Post by Peter Lewis on Nov 2, 2008 21:09:37 GMT 12
The final few Transavia PL-12:
PL-12/T300A-1 Skyfarmer ZK-TRP c/n NZ109 Registered to Transfield (NZ) Ltd., Auckland September 1982, sold D L Hart (t/a Skyfarmer Aviation, Waimate) February 1983 (Del.19Nov82). Sold Ross Aviation Ltd., Rotorua July 1985. Sold abroad Australia and delivered by ship 1989, became VH-JDS with Jones Contracting Services, Kempton, Tas. December 2003 (was there a previous Aussie owner in here?)
Skyfarmer ZK-TRP while with Ross Aviation, late 1980s
PL-12/T300A-1 Skyfarmer ZK-TRR c/n NZ111 Registered to Transfield (NZ) Ltd., Auckland April 1983, sold Kaikoura Aerial Topdressing Co-operative Ltd. July 1985. Sold M E Bolgar, Waimate September 1986. Last flight 21Jul87. S.Abd Australia to D Jones, Kempton, Tas and became VH-JSS September 1987.
PL-12/T300A-1 Skyfarmer ZK-TRS c/n NZ112 Registered to Transfield (NZ) Ltd., Auckland November 1983, sold D L Hart, Waimate t/a Skyfarmers June 1985. Blown over by gale at Burkes Pass 3Jul90. Reg canc 27May91. Rebuilt at Thames by Heliplane Services and restored to register April 1993. Sold M Feeney, Thames July 1994. Sold A P K & M A Turner, Masterton November 1998. Crashed on t/off Glen Donald Station, Bideford, Wairarapa, 5Aug00 Thames airfield 1995
There were another 10 NZ registrations allotted to the Transavia PL-12 Airtruk, but never used by them: ZK-DVO ZK-DVQ ZK-DVS ZK-DVT ZK-DVU ZK-DVV ZK-DVW ZK-DVX ZK-DVY ZK-DVZ
Post by daddysflying on Nov 8, 2008 14:58:27 GMT 12
Absolutely fascinating post. This is my favorite airplane of all time. I once had a strange looking tricycle from Germany that had swivel wheels and flat bars, and I loved it. Once I saw the Skytruk I had to investigate. I'm saddened that there may be no more airworthy PL-12s left, but am investigating as to whether I could acquire one and bring it to the United States (I'd love to relocate to NZ, but that seems even more difficult. Any help anyone could lend would be greatly appreciated. I now fly a 1952 Piper Tripacer.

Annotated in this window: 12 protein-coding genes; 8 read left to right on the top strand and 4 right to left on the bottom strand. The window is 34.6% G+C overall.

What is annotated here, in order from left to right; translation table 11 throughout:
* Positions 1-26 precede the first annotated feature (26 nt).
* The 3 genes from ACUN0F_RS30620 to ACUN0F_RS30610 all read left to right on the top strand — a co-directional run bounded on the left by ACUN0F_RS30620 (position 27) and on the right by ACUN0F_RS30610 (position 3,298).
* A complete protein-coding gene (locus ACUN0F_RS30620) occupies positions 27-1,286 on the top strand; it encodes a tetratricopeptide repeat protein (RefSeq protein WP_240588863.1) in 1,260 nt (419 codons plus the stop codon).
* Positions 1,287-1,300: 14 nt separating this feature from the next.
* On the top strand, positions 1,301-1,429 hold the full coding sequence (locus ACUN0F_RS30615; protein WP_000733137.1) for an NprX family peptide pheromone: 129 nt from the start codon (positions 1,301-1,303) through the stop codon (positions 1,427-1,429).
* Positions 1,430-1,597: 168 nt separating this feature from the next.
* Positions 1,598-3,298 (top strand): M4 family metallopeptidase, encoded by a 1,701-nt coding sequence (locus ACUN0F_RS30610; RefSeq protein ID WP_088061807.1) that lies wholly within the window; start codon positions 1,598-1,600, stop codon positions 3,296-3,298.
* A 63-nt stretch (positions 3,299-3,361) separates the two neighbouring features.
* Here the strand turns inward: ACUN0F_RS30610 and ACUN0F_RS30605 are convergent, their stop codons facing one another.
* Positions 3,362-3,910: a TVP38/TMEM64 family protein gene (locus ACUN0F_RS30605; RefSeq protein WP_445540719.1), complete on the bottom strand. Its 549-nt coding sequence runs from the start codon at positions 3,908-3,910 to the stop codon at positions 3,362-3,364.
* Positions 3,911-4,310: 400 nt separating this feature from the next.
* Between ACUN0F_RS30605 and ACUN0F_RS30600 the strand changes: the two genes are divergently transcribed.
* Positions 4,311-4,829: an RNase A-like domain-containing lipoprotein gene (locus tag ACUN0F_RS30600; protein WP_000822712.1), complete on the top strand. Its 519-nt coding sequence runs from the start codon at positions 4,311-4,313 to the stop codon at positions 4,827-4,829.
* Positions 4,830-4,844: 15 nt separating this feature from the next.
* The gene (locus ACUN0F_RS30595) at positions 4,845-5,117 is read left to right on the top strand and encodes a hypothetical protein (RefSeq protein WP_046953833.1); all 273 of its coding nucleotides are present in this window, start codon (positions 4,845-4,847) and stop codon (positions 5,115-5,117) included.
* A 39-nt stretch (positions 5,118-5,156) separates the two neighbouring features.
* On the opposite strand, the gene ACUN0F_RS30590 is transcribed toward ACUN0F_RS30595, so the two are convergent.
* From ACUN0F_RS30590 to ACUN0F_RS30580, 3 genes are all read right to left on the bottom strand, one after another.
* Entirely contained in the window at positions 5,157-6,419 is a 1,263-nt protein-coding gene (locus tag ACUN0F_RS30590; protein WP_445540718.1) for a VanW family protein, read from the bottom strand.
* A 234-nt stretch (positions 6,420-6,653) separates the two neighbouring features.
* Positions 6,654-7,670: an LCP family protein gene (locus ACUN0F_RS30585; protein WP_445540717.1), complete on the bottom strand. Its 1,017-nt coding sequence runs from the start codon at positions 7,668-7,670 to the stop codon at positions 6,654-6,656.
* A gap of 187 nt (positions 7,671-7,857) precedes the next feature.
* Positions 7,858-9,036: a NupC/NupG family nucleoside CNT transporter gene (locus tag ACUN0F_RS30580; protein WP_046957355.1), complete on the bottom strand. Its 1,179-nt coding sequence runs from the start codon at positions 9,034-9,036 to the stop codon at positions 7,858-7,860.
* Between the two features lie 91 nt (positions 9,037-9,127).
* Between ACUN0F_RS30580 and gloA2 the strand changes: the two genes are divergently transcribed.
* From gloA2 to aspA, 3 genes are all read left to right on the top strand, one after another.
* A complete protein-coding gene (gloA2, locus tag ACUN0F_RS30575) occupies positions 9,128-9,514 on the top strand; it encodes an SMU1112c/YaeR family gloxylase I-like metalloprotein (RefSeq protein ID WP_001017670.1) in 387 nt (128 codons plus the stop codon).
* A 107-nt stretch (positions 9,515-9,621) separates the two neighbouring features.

Thanks Peter for sharing the history and the wonderful photos of all the Airtruks and Skyfarmers in New Zealand.
I can answer a couple of your questions regarding the different serial numbers that came off the production line over the years.
Aircraft with serial numbers comprising of three digits only were manufactured in the decade commencing 1960. The first digit denotes the year of manufacture and the last two digits denote production line number.
Aircraft with serial numbers comprising of four digits only were manufactured in the decade commencing 1970. The second digit denotes the year of manufacture and the last two digits denote production line number.
Aircraft with serial numbers commencing G were manufactured in the decade commencing 1970. The first digit denotes the year of manufacture and the remaining digits denote production line number.
Aircraft with serial numbers commencing H were manufactured in the decade commencing 1980. The first digit denotes the year of manufacture and the remaining digits denote production line number.
(The above information came from the Australian Type Certificate Approval Document)